Mark and Kathy in Charles de Gaulle Airport
In retrospect, going out to dinner a few hours before bedtime the first night back might not have been such a good idea.

Julia’s favorite thing of the day: Eiffel Tower, sleeping in own bed (she’s not a fan of sleeping with James)
James’s favorite: Eiffel Tower

Tuesday, March 20, 2018

Day 14: Bastille Day, Schmastille Day

We’re in Paris for Bastille Day (and were in London for the Fourth of July), which sounds great except things don’t work out so well. We try to walk across the Pont Alexandre III, regarded as the most ornate bridge in the city, but it’s closed due to either the earlier military parade down the Champ Elysees (of course Trump was also there) or the fireworks that evening. Next we find out that the area by the Eiffel Tower is closed and so is Trocadero, the best picture taking spot. (No “squishing the Eiffel Tower” photos for us.) I had planned to go here the previous night after our tour but forgot about it once the tour was cancelled, so we never did get to see the Eiffel Tower lit up at night. I’ll just assume this qualifies as another “Curse you, Donald Trump!”
Julia and James run across some nets by the Seine.
The Eiffel Tower was at the end of the street where we had lunch. Sadly this is the closest we could get.
Kathy holds her model of the Eiffel Tower... or does she?
Kathy, James, Julia, and Mark in their requisite Eiffel Tower picture.
James and Julia liked sliding down this bike ramp.
Homeless Chewbacca has seen better days.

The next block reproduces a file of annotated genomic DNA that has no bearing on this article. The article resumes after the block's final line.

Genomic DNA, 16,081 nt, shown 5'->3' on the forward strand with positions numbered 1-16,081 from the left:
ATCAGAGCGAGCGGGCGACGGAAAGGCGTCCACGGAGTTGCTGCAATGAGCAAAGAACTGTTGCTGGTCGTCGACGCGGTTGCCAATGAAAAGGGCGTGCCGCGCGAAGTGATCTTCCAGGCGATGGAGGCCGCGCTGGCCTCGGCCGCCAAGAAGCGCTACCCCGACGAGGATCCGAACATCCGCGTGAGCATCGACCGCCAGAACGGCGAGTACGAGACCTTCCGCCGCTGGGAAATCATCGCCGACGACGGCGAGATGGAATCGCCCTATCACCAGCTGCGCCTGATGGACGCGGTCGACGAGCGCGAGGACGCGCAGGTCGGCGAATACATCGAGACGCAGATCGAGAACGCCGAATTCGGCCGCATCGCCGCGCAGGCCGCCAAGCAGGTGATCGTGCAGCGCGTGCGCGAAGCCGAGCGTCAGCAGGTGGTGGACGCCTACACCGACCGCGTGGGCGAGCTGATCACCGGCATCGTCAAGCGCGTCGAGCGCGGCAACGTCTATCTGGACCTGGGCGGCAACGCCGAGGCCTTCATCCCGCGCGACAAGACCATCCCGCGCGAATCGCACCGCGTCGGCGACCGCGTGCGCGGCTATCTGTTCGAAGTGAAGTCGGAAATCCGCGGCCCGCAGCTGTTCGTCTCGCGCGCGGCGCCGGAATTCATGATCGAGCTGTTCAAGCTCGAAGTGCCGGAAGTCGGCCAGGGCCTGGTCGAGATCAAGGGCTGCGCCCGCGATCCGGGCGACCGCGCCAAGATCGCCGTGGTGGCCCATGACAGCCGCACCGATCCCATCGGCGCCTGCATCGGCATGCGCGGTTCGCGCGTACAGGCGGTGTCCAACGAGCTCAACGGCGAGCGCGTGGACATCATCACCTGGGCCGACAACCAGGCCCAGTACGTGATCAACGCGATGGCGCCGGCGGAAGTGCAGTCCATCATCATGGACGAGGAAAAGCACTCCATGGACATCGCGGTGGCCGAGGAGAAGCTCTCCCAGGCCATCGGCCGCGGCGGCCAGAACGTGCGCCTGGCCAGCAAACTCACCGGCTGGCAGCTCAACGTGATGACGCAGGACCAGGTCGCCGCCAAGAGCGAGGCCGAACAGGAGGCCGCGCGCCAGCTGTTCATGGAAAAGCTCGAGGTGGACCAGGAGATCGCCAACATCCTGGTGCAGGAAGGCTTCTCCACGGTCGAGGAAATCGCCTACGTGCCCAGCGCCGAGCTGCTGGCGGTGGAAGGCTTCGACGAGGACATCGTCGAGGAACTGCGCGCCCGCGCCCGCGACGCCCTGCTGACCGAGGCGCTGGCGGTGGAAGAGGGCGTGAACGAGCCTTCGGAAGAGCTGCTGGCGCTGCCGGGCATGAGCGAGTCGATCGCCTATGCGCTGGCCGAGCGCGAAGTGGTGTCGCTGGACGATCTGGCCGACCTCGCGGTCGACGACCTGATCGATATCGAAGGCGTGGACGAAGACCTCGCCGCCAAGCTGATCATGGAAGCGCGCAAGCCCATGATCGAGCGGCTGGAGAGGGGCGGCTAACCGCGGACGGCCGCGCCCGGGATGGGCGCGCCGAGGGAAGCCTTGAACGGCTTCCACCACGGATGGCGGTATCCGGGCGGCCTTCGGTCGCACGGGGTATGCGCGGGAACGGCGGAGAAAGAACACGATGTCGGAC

Since we can’t get close to the Eiffel Tower and we’re already in the neighborhood, I subject everyone to walking around to look at Art Nouveau architecture instead.
Art Nouveau building, 29 Rapp, from 1901. From my guidebook: "Art Nouveau to the extreme , with colourful glazed ceramic tiles and an extravagant doorway representing an inverted phallus inside a vulval arch." Of course.

Standing at the outside edge of the roundabout encircling the Arc du Triomphe, we are blocked by the unbroken, eight-lane stream of traffic with no apparent way to get across. Mark wants to try to run across and repeatedly suggests that we “just Frogger it.” (He later claims that he was joking.) Fortunately we eventually notice a staircase to a tunnel below the traffic and we take that instead.
Mark carries James around at the Arc de Triomphe.

We take Metro to Jacques Genin, a high end chocolatier for a chocolate snack. Julia is unhappy at first (as you all know by now, she hates chocolate), but then gets free pâtes de fruits from our server. We drink our third hot chocolate of the trip and finish our snack at 7 p.m. And dinner is still to come after 9 p.m. - such is our schedule in Paris.
Our dinner in Montmartre is a salad topped with fried potatoes, our restaurant’s specialty.
You got potatoes on my salad! You got salad on my potatoes! Mark isn’t as impressed
but I declare it the best meal in Paris. We walk all the way up to Sacre Coeur and
scramble to find a spot to see fireworks. We had heard this was a good place to watch,
and we had zero interest in the other suggested spot - camping out by the Eiffel Tower
in the mid-afternoon and waiting until 11 p.m. for the fireworks to start. We are baffled as
to why this is a popular firework watching spot since the fireworks are really far away
and we can’t even see the Eiffel Tower. We leave before they’re even over. Le letdown.

Julia’s favorite thing of the day: Eiffel Tower
James’s favorite: Winning Street Fighter game at Publicis Drugstore (It’s a drug store
we went inside to buy some water and discovered a Joel Robuchon restaurant and a
Pierre Herme macaron counter. What kind of crazy drug store IS this?)

Thursday, March 1, 2018

Day 13: Foiled by Trump!

We discover that our Behind the Scenes Eiffel Tower tour is cancelled (and can’t be rescheduled) because Trump and Macron will be there. (If you saw the picture of them eating dinner in the Eiffel Tower, know that it was at the hour we were supposed to be there!)